Martin Truex Jr. gambled with risky pit strategy to win over a hard-charging Kevin Harvick and Clint Bowyer by 10.513 seconds. He earned his 18th career victory in the Toyota/Save Mart 350 at Sonoma Raceway in the Monster Energy NASCAR Cup Series.
Truex earned his third career top spot honors at road courses, which puts him second among active drivers (Kyle Busch has four wins). This was his second consecutive road course win and second career win at Sonoma.
If stage cautions did not count, this race would have had the fewest caution flags with only one yellow flag for an on-track incident when the No. 47 car of A.J. Allmendinger stalled at the top of Turn 2. This caused the majority of the race, especially throughout the final stage, to focus primarily on pit strategy. Harvick and Bowyer started to charge through the field with fresher tires but ran out of laps and time to battle for the lead.
“I really feel like I treat everyone the same as I did that day,” Truex said after reflecting back on his 2013 win in Sonoma with Michael Waltrip Racing.
“Our guys understand what it takes, what kind of cars we need to build and what kind of approach we need to take to be prepared,” he continued, talking about his team’s performance. “It’s a little stressful when you’re in those situations because you never know what’s going to happen, but it all worked out, and pretty cool to get the win here today after last year. We thought a lot about that race last year, losing it, and it hurt. We left here and thought about it for a long time. To be able to come here and get it back was nice.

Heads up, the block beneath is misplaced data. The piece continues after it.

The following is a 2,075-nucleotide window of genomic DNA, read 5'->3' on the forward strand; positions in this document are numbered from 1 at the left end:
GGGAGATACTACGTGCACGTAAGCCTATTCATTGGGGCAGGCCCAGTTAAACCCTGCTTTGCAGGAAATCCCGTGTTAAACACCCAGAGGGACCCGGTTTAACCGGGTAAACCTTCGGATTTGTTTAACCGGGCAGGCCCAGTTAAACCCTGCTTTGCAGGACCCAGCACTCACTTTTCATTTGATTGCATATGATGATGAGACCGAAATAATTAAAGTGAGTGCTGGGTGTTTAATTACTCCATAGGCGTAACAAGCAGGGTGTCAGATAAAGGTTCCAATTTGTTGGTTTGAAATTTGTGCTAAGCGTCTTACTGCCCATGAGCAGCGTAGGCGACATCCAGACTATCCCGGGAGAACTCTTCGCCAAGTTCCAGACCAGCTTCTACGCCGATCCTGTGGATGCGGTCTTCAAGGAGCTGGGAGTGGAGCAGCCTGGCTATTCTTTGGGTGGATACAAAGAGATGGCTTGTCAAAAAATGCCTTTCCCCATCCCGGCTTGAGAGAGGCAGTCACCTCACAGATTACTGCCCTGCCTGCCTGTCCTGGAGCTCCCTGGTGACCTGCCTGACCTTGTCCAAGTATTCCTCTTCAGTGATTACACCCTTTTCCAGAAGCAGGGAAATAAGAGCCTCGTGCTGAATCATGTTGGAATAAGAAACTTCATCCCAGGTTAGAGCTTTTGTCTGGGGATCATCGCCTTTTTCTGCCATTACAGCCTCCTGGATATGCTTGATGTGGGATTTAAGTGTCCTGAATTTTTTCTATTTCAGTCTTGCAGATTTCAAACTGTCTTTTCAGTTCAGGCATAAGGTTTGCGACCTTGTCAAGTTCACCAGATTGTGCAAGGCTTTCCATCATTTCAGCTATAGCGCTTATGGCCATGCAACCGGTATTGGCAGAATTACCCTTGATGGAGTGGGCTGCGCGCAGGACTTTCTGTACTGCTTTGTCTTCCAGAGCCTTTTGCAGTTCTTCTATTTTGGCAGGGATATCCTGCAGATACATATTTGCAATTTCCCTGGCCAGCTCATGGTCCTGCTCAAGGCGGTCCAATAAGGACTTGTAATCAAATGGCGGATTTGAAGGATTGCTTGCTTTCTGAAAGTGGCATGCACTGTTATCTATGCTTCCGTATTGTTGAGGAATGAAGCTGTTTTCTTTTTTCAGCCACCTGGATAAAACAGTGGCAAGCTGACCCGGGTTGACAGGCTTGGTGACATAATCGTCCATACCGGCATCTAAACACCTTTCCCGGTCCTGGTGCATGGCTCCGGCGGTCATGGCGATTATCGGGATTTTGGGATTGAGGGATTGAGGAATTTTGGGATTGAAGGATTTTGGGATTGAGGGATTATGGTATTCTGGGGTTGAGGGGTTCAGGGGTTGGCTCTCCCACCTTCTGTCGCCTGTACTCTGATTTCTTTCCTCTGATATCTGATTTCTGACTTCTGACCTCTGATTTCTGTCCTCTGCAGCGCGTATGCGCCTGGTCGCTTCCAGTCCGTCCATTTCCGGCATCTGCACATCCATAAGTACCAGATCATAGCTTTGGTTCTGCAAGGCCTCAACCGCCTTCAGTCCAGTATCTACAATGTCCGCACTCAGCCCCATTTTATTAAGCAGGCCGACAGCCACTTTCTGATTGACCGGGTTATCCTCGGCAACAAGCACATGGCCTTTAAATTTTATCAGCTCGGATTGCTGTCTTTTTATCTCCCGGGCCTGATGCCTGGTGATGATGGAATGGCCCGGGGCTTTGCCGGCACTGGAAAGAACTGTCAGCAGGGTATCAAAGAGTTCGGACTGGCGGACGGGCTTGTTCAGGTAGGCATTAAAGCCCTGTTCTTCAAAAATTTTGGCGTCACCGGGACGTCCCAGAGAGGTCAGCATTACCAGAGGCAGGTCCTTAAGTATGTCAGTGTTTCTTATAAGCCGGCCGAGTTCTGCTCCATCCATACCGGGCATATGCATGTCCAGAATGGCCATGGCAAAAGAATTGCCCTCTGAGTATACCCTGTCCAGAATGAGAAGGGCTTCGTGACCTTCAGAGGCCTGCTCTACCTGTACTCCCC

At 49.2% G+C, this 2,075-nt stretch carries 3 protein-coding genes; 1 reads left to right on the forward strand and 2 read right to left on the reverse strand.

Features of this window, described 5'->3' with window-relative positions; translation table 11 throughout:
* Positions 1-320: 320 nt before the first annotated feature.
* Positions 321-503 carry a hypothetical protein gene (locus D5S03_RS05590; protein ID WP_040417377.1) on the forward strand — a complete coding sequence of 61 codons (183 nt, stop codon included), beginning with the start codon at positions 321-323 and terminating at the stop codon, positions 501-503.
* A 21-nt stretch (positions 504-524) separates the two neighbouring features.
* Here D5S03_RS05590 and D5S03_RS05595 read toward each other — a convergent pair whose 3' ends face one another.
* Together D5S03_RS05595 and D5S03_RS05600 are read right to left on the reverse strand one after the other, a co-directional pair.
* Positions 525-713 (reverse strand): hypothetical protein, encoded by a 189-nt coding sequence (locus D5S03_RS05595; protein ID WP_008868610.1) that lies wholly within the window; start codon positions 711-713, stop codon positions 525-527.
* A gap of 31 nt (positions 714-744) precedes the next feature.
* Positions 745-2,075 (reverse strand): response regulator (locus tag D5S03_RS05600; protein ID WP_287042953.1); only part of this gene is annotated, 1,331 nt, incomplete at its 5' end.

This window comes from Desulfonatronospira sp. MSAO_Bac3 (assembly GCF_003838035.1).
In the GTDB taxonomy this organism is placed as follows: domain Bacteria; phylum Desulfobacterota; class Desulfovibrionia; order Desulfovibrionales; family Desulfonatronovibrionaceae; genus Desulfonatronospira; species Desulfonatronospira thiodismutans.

“I was just hoping for no cautions because we had a big lead. It’s funny when you get in those situations, this place is so tricky and so technical. But I still ran as hard as I thought I needed to.”
Cole Pearn, crew chief of the No. 78 5-Hour Energy Toyota, reacted to the growing bond of his team with Truex.
“Yeah, a caution could have came out and we would’ve been snookered the other way,” Pearn said as he chuckled about their situation. “We got a good relationship and we get along real well. When it comes to these races to call strategy, you call what you can at the time.”
Harvick led a total of 35 laps and came close to becoming the second Cup driver to win consecutive races at Sonoma. Jeff Gordon accomplished this feat with three consecutive wins in 1998-2000.
“I think everyone did a good job. Truex just had a better car,” Harvick said after finishing in the runner-up position. “At the beginning of the race, we could outrun him just a little bit. In the second stage, we started to struggle with the brakes on our car. Just a few things added up that didn’t work out for us today.”
Bowyer almost won back to back races after his victory at the rain-shortened event in Michigan but ended in the third position.
“We never got a restart to put on a show, so that was unfortunate,” Clint said after an impressive charge from his 19th place starting position. “You work your ass off and it’s hard to showcase that. Especially when you’re racing up there against my teammate Kevin and Martin. You don’t see mistakes out of those guys.”
Chase Elliott earned his first career top-five finish at a road course with a fourth-place effort. Kyle Busch finished in the fifth position. Kurt Busch, Erik Jones, Aric Almirola, Alex Bowman and Stage 2 winner Denny Hamlin completed the top 10.
Stage 1 at Sonoma Raceway
Kyle Larson started on the pole and led the opening two laps. Heading up to Turn 2, Martin Truex Jr. got by to lead the majority of the first stage. Toward the closing laps of the first stage, roughly 15 drivers came to pit road for service early. Frontrunners, Truex and Kevin Harvick, were two that elected to come to pit road. A.J. Allmendinger inherited the lead and led the final four laps of the first stage.